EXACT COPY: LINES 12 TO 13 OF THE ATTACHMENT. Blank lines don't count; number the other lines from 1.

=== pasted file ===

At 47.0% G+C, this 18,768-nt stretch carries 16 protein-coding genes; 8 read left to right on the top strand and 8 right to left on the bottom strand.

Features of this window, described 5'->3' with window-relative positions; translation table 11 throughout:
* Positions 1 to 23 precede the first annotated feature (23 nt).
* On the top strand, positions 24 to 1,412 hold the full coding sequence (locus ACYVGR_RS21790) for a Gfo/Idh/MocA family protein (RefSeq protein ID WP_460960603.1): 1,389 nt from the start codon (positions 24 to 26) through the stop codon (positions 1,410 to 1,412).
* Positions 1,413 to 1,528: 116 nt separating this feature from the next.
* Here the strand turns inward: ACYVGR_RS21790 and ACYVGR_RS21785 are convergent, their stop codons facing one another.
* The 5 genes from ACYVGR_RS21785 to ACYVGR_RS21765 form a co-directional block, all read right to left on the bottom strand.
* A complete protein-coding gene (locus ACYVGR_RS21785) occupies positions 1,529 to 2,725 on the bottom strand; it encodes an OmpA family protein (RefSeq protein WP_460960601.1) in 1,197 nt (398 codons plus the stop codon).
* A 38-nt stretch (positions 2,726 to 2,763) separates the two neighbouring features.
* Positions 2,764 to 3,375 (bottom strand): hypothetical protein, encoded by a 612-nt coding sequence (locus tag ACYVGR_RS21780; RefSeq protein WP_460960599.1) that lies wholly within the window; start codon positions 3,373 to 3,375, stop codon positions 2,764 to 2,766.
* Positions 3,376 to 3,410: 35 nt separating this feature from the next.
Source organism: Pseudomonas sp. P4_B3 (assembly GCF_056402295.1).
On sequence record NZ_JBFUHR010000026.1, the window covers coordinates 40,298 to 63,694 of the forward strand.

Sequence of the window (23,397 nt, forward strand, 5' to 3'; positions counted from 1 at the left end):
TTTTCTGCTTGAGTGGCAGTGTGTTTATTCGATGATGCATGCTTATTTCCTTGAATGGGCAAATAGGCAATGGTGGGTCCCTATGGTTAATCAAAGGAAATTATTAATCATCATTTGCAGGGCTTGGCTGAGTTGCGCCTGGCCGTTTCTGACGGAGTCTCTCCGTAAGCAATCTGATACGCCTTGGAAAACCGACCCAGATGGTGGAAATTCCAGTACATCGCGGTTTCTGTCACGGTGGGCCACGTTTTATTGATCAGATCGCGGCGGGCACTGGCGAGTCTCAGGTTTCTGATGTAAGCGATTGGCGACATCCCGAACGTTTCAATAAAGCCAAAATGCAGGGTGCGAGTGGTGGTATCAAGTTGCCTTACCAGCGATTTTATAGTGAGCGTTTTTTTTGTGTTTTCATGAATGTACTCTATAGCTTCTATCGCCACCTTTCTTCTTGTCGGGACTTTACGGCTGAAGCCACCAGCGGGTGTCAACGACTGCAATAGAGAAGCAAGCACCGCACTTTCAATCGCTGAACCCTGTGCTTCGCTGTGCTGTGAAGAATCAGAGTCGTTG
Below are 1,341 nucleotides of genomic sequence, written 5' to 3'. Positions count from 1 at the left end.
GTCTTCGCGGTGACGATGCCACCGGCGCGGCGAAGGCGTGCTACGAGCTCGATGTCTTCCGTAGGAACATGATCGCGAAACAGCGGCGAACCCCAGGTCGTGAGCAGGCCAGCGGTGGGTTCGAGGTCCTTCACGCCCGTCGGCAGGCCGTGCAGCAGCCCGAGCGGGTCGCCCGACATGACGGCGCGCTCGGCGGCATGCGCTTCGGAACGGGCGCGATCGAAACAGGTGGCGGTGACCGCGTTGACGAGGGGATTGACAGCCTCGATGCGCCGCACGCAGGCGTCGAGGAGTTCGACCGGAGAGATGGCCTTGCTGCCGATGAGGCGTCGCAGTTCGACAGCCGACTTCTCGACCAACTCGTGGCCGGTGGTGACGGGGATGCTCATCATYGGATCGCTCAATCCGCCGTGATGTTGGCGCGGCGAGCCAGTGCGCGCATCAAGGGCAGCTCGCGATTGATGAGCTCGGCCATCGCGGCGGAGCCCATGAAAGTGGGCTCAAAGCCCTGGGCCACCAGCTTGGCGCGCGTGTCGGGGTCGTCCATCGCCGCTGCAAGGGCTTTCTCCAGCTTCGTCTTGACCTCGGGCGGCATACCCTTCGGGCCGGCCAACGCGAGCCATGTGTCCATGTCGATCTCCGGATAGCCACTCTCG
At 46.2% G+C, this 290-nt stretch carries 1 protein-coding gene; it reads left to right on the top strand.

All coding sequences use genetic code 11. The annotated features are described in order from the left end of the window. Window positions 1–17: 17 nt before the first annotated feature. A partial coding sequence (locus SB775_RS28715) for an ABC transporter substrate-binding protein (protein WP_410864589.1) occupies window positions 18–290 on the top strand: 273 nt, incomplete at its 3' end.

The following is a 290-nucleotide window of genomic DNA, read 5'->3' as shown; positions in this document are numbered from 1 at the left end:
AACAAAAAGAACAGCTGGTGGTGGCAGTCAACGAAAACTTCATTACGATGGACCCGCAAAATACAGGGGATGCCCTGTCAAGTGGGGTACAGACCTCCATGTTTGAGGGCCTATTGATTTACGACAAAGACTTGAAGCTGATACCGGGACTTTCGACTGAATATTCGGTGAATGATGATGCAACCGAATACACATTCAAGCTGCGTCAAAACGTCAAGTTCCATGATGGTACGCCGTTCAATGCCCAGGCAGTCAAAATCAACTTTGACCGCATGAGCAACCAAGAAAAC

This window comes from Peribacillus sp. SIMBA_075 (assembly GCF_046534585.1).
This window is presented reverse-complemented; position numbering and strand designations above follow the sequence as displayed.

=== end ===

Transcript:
Source organism: Pseudomonas sp. P4_B3 (assembly GCF_056402295.1).
On sequence record NZ_JBFUHR010000026.1, the window covers coordinates 40,298 to 63,694 of the forward strand.